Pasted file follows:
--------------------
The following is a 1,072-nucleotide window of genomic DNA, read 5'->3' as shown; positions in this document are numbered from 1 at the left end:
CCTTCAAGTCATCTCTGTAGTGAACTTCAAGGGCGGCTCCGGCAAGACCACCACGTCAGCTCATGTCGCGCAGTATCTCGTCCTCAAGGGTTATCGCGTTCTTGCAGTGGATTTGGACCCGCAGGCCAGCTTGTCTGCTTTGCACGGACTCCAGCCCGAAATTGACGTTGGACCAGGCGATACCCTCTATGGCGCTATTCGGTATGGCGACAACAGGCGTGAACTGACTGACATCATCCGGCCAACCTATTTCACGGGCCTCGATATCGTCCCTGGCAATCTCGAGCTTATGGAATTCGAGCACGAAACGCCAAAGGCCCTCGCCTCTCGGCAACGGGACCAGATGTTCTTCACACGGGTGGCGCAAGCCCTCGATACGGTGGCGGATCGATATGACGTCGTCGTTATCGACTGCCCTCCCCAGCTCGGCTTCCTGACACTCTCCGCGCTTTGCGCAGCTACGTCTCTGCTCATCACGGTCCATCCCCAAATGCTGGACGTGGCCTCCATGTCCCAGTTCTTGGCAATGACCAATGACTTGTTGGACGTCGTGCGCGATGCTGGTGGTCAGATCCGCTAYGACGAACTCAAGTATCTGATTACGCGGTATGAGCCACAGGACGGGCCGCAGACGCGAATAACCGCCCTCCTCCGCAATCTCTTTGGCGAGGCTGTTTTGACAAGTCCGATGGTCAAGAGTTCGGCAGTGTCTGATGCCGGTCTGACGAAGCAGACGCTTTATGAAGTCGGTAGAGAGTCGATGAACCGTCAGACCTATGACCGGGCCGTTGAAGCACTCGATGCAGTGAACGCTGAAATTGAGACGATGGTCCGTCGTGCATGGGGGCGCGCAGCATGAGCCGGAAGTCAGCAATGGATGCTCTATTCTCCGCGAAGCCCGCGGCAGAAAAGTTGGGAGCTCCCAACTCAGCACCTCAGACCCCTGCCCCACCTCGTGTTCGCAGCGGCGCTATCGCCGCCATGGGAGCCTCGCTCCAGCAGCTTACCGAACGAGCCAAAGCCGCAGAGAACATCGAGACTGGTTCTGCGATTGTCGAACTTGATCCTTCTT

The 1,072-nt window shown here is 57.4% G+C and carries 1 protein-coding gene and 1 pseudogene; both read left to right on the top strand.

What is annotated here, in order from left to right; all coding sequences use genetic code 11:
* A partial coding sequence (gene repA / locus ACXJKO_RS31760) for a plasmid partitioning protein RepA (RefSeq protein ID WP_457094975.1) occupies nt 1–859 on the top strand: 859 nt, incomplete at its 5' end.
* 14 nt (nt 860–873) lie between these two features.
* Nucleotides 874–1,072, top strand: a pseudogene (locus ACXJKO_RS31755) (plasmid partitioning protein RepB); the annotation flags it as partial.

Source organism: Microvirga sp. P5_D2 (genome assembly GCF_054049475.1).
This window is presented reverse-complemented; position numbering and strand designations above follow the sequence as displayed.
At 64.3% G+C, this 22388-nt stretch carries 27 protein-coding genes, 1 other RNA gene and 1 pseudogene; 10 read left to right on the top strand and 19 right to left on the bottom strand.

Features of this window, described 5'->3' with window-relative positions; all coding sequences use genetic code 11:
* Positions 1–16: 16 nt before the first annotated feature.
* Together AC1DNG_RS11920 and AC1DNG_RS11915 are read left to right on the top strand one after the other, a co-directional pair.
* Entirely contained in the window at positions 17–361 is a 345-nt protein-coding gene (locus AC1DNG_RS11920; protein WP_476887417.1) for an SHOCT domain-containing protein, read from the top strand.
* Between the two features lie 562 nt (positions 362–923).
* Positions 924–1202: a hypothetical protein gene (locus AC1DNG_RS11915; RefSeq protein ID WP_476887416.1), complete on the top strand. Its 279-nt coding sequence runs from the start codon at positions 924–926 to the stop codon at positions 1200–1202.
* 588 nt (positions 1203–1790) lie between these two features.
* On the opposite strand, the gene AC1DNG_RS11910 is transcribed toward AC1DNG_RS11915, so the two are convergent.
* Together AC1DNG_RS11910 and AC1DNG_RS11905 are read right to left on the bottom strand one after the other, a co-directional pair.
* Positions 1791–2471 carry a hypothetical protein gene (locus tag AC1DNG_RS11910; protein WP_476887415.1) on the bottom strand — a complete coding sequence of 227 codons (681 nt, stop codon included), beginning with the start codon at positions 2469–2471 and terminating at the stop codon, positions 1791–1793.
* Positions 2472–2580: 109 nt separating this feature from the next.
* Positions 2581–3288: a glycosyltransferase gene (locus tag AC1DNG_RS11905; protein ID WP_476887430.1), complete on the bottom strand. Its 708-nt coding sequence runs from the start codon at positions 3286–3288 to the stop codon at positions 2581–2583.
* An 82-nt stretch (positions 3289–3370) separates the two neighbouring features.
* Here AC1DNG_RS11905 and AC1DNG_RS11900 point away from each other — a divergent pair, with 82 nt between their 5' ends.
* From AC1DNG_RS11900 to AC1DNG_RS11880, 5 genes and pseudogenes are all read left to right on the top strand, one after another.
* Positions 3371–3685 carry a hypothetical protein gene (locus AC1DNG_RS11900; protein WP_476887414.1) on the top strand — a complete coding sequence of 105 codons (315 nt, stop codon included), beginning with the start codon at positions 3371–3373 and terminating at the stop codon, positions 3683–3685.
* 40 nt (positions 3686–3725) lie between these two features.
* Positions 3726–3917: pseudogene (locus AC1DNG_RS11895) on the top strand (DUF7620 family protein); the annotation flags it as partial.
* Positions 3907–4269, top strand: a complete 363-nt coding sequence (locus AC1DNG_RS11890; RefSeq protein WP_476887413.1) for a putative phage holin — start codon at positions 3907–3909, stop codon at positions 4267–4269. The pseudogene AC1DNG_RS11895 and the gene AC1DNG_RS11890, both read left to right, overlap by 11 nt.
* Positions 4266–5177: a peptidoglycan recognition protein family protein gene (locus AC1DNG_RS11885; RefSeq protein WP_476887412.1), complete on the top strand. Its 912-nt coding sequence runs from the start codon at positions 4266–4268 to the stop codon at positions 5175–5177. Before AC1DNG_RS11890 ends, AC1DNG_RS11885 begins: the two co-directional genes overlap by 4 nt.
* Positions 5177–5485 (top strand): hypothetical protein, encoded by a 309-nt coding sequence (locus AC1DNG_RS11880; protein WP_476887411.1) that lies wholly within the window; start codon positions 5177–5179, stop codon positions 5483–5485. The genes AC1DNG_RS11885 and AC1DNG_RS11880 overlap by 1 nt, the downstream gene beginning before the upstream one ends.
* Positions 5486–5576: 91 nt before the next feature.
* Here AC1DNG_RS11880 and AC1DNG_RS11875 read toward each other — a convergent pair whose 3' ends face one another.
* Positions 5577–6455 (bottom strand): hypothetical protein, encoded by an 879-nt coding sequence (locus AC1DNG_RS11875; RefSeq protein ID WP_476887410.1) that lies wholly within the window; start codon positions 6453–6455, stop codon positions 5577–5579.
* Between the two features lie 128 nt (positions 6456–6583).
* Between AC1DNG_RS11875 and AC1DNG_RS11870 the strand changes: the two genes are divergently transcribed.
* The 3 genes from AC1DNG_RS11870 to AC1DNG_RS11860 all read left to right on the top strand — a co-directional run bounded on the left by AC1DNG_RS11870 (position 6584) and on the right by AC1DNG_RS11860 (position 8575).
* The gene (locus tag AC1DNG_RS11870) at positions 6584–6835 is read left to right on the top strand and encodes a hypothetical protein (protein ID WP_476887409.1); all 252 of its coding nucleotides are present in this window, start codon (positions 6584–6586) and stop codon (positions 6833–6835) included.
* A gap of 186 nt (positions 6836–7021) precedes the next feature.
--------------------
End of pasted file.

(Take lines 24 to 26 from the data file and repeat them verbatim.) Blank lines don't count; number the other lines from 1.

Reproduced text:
* Here AC1DNG_RS11905 and AC1DNG_RS11900 point away from each other — a divergent pair, with 82 nt between their 5' ends.
* From AC1DNG_RS11900 to AC1DNG_RS11880, 5 genes and pseudogenes are all read left to right on the top strand, one after another.
* Positions 3371–3685 carry a hypothetical protein gene (locus AC1DNG_RS11900; protein WP_476887414.1) on the top strand — a complete coding sequence of 105 codons (315 nt, stop codon included), beginning with the start codon at positions 3371–3373 and terminating at the stop codon, positions 3683–3685.